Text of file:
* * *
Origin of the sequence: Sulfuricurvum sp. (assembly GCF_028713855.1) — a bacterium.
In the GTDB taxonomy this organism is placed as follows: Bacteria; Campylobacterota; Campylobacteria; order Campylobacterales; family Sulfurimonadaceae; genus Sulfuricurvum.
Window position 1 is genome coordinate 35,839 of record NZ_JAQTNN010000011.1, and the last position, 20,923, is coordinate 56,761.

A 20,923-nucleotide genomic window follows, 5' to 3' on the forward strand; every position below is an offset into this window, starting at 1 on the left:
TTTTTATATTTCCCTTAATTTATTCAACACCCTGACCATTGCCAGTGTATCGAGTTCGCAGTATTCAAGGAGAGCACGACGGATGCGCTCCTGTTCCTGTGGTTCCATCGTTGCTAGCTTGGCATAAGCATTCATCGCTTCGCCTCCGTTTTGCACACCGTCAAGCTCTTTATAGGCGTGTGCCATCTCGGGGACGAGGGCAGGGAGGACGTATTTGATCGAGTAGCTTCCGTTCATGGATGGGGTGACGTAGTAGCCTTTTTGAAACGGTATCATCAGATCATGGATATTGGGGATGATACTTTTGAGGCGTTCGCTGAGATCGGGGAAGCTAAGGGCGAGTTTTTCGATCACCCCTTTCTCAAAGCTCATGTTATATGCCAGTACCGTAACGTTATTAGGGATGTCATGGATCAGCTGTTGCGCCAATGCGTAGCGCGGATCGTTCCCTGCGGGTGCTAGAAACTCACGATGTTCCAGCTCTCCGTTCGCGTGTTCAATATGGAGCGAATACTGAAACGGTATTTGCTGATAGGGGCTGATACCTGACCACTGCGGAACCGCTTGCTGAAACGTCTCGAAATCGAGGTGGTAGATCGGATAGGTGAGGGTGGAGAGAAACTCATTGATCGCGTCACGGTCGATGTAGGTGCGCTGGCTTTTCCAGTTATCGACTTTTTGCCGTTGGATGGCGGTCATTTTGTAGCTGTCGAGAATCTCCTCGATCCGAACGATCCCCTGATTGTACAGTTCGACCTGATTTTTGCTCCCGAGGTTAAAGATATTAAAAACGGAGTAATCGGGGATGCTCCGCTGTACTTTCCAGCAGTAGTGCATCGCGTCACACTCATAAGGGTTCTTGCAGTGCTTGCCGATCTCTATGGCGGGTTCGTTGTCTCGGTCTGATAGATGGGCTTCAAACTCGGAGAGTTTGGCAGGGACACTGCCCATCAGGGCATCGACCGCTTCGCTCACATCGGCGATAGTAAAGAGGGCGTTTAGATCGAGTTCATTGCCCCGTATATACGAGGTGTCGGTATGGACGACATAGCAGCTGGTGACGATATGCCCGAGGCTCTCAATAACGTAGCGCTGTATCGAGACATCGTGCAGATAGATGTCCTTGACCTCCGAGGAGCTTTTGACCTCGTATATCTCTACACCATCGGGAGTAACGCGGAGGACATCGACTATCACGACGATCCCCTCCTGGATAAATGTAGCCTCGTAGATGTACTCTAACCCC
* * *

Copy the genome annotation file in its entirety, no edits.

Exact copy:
Origin of the sequence: Sulfuricurvum sp. (assembly GCF_028713855.1) — a bacterium.
In the GTDB taxonomy this organism is placed as follows: Bacteria; Campylobacterota; Campylobacteria; order Campylobacterales; family Sulfurimonadaceae; genus Sulfuricurvum.
Window position 1 is genome coordinate 35,839 of record NZ_JAQTNN010000011.1, and the last position, 20,923, is coordinate 56,761.

A 20,923-nucleotide genomic window follows, 5' to 3' on the forward strand; every position below is an offset into this window, starting at 1 on the left:
TTTTTATATTTCCCTTAATTTATTCAACACCCTGACCATTGCCAGTGTATCGAGTTCGCAGTATTCAAGGAGAGCACGACGGATGCGCTCCTGTTCCTGTGGTTCCATCGTTGCTAGCTTGGCATAAGCATTCATCGCTTCGCCTCCGTTTTGCACACCGTCAAGCTCTTTATAGGCGTGTGCCATCTCGGGGACGAGGGCAGGGAGGACGTATTTGATCGAGTAGCTTCCGTTCATGGATGGGGTGACGTAGTAGCCTTTTTGAAACGGTATCATCAGATCATGGATATTGGGGATGATACTTTTGAGGCGTTCGCTGAGATCGGGGAAGCTAAGGGCGAGTTTTTCGATCACCCCTTTCTCAAAGCTCATGTTATATGCCAGTACCGTAACGTTATTAGGGATGTCATGGATCAGCTGTTGCGCCAATGCGTAGCGCGGATCGTTCCCTGCGGGTGCTAGAAACTCACGATGTTCCAGCTCTCCGTTCGCGTGTTCAATATGGAGCGAATACTGAAACGGTATTTGCTGATAGGGGCTGATACCTGACCACTGCGGAACCGCTTGCTGAAACGTCTCGAAATCGAGGTGGTAGATCGGATAGGTGAGGGTGGAGAGAAACTCATTGATCGCGTCACGGTCGATGTAGGTGCGCTGGCTTTTCCAGTTATCGACTTTTTGCCGTTGGATGGCGGTCATTTTGTAGCTGTCGAGAATCTCCTCGATCCGAACGATCCCCTGATTGTACAGTTCGACCTGATTTTTGCTCCCGAGGTTAAAGATATTAAAAACGGAGTAATCGGGGATGCTCCGCTGTACTTTCCAGCAGTAGTGCATCGCGTCACACTCATAAGGGTTCTTGCAGTGCTTGCCGATCTCTATGGCGGGTTCGTTGTCTCGGTCTGATAGATGGGCTTCAAACTCGGAGAGTTTGGCAGGGACACTGCCCATCAGGGCATCGACCGCTTCGCTCACATCGGCGATAGTAAAGAGGGCGTTTAGATCGAGTTCATTGCCCCGTATATACGAGGTGTCGGTATGGACGACATAGCAGCTGGTGACGATATGCCCGAGGCTCTCAATAACGTAGCGCTGTATCGAGACATCGTGCAGATAGATGTCCTTGACCTCCGAGGAGCTTTTGACCTCGTATATCTCTACACCATCGGGAGTAACGCGGAGGACATCGACTATCACGACGATCCCCTCCTGGATAAATGTAGCCTCGTAGATGTACTCTAACCCC